Man’s Best Friend Sniffs Out an Enemy

Times Staff Writer

Most termite inspectors depend on their own two eyes to detect the little wood-eating pests. Some use high-tech stethoscopes that amplify the sound of the insects munching on wood. A few use powerful fiber-optic cameras to locate the voracious vermin.

And then there’s Belmont, Calif.-based Tadd Services Corp.--a company that depends on man’s best friend to locate the destructive bugs.

“A dog’s hearing and sense of smell are far better than the human eye,” says Tim Johnston, vice president of Tadd Services. “They can sense things that people can’t, and they can get into areas that are inaccessible to a human inspector.”


No common Bowser can become a “Tadd dog”: The 100 or so pooches being used by termite inspectors from Rhode Island to Hawaii are all pure-bred male beagles who have weathered a nine-month training program that Tadd Services operates in a secret location.

Only 70% of the beagles who enter the training program eventually “graduate,” says Johnston, which means the ones who are sniffing out termites today are the pick of the pack.

The dogs have several advantages over human inspectors, Johnston says. Not only can they squeeze into places where people can’t, but their keen sense of hearing and smell allows them to locate termites that hide behind walls, cabinets and in other areas where the creepy-crawlers can’t be seen with the naked eye.

That’s important, says Johnston, because the typical termite inspection report only covers “accessible” areas: Even if the property gets a clean bill of health, it doesn’t cover parts of the house that an inspector can’t see.

Since a Tadd dog checks out every nook and cranny with his nose and ears, says Johnston, “no disclaimer is necessary. If we say the house is termite-free, then it’s termite-free.”

All the dogs are owned by Tadd Services. Most are leased to other termite-inspection companies, although a few are used by the firm’s own inspectors. The company will enter the lucrative Southern California market next year, when it opens an office in Orange County.


Each inspector/handler, as a Tadd’s master is called, spends four weeks in training before taking the dog out on a job. The inspector brings the pooch home at the end of the day: Like police officers who work on K-9 squads, says Johnston, “an inspector and his dog are ‘round-the-clock partners, even when they’re off-duty.”

A typical inspection with a Tadd dog lasts three to four hours, compared to an hour or so for a conventional job. The cost ranges from $75 to $225, a bit more than the charge for a conventional inspection.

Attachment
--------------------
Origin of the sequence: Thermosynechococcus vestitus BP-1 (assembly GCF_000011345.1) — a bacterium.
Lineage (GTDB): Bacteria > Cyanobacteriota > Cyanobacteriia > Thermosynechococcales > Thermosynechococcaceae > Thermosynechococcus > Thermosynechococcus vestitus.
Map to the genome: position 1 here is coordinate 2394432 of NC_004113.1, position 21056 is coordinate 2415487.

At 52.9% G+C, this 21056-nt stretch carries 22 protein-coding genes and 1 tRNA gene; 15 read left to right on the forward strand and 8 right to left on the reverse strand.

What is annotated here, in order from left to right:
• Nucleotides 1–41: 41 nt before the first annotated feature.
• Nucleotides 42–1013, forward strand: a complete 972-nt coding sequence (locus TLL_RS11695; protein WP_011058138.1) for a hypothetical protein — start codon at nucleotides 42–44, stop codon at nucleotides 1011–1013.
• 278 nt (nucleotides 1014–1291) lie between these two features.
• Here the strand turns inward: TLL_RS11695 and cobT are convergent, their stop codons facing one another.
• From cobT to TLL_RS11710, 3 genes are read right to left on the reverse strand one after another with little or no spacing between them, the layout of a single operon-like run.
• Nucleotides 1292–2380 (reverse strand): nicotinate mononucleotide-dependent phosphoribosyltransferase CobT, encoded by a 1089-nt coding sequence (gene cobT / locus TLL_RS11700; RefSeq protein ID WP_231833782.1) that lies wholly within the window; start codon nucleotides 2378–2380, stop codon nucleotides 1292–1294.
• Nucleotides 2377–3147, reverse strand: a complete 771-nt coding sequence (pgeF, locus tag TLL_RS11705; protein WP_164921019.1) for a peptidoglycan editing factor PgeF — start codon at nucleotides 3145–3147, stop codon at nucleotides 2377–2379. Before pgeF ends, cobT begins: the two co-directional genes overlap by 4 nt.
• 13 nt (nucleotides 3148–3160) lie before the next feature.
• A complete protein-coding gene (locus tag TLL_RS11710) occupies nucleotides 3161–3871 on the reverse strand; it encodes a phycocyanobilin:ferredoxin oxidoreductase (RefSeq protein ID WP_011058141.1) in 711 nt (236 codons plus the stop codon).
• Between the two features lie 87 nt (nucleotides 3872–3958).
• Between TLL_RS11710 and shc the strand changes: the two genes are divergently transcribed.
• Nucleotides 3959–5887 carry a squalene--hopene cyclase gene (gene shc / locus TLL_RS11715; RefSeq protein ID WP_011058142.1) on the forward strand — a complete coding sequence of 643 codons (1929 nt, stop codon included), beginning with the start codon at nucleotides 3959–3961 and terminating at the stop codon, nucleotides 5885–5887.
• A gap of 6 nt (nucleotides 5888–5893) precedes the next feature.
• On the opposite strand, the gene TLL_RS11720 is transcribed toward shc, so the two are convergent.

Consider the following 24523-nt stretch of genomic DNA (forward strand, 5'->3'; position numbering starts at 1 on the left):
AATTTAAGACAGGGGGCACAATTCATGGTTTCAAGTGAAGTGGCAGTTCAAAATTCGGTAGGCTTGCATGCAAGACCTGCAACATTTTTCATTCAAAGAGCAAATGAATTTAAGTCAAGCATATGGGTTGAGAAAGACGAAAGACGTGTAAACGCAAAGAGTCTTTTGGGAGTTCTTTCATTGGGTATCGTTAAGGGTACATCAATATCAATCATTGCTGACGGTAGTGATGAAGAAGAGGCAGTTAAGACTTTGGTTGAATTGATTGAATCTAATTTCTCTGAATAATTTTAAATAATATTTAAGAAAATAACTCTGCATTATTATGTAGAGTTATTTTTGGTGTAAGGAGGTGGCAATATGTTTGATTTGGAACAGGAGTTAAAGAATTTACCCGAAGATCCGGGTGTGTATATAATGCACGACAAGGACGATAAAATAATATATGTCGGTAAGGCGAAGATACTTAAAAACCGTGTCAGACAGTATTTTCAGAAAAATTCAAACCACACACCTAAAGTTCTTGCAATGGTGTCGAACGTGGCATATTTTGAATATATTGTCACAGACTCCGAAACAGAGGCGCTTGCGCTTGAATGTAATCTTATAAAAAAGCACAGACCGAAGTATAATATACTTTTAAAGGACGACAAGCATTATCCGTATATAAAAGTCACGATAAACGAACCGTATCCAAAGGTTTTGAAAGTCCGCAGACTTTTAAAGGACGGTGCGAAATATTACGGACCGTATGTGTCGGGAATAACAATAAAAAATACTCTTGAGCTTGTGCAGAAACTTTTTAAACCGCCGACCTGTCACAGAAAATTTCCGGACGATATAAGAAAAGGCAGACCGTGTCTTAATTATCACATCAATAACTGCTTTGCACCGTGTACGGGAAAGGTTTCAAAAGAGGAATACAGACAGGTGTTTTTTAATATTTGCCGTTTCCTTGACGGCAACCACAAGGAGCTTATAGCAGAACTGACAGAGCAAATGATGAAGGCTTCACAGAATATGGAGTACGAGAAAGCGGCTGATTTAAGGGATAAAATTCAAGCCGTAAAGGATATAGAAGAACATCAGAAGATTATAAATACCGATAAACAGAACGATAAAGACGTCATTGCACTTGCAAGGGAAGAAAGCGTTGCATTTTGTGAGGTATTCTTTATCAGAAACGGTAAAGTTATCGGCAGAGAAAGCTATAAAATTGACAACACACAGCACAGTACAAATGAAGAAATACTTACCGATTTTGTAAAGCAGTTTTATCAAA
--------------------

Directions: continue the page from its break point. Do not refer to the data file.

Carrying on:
Taps Walls

The dog’s inspector/handler first goes into the house by himself and looks for evidence of infestation, such as damaged wood or termite droppings.

He also taps the walls and other areas with a special tool to get any hidden pests moving about. “That makes them easier for the dog to hear,” says Johnston.

The inspector then goes back to his van and gets Tadd.

The dog first checks out the crawl space under the house. Then he enters the home and begins “working a pattern,” sniffing and listening for termites and other pests.

When the beagle smells or hears “pest activity,” he starts pawing at the spot where the insects are working. And, notes Johnston, Tadd isn’t a one-trick dog: In addition to finding all sorts of termites, he can also locate powderpost beetles, wood-borers and even the nests of carpenter ants.

Policy Covers Mistakes

Johnston says the 10-year-old company has a $1-million insurance policy that backs each inspection, and that only one of the 30,000-plus clients who have had a Tadd dog inspect their property has ever filed a claim.

Questions about that single claim can raise the hackles on Johnston’s back. “Technically, it was the inspector/handler’s fault--not the dog’s--but our policy covers mistakes by both the inspector and the dog.”

Despite the company’s impressive record, some inspectors who use traditional detection methods are skeptical about the bug-sniffing beagles.

“We would never use a dog to look for termites,” growls Chet Smith of Terminix International’s Costa Mesa office. “We just don’t feel that the animals are reliable enough.”

Nothing But Praise

Sniffs Tim Harris, sales manager of an Orkin inspection shop in Glendale: “I don’t know if these dogs can really differentiate between a termite and a cockroach, especially if the (insect) is behind a wall. I can see the difference between a termite and a roach, but I’m not so sure a dog can really smell the difference.”

Still, most of the people who have seen Tadd dogs in action have nothing but praise for the pooches’ proboscises.

“I saw the dogs at a convention last year, and they sniffed out some termites right at the hotel,” says Joel Paul, a spokesman for the National Pest Control Assn. in Dunn Loring, Va.

Paul says several of the 2,400 pest-control companies that his trade group represents use the dogs. “Everybody I’ve talked to is happy with them,” he adds.

The dogs even passed muster with David Horowitz, whose syndicated “Fight Back!” program has made him one of the most popular consumer reporters on television.

Termites Found

“We took the dog over to my producer’s house, and he started sniffing around,” recalls Horowitz. “Pretty soon, the dog was riveted to a wall.

“The wall didn’t have any sign of infestation. But when we dug into the area where the dog was scratching, there they were--a bunch of termites.

“This isn’t an endorsement of the dog or Tadd Services,” Horowitz says. “But the bottom-line is, it worked when we tried it.”

Word-of-mouth has even reached Hong Kong, where some building owners have agreed to fly a team of the dogs and their handlers over to combat an invasion of devastating Formosan termites.

“They’ve got a real serious problem over there,” says Johnston. “They’re hoping the Tadd dogs can find the termites before it’s too late.”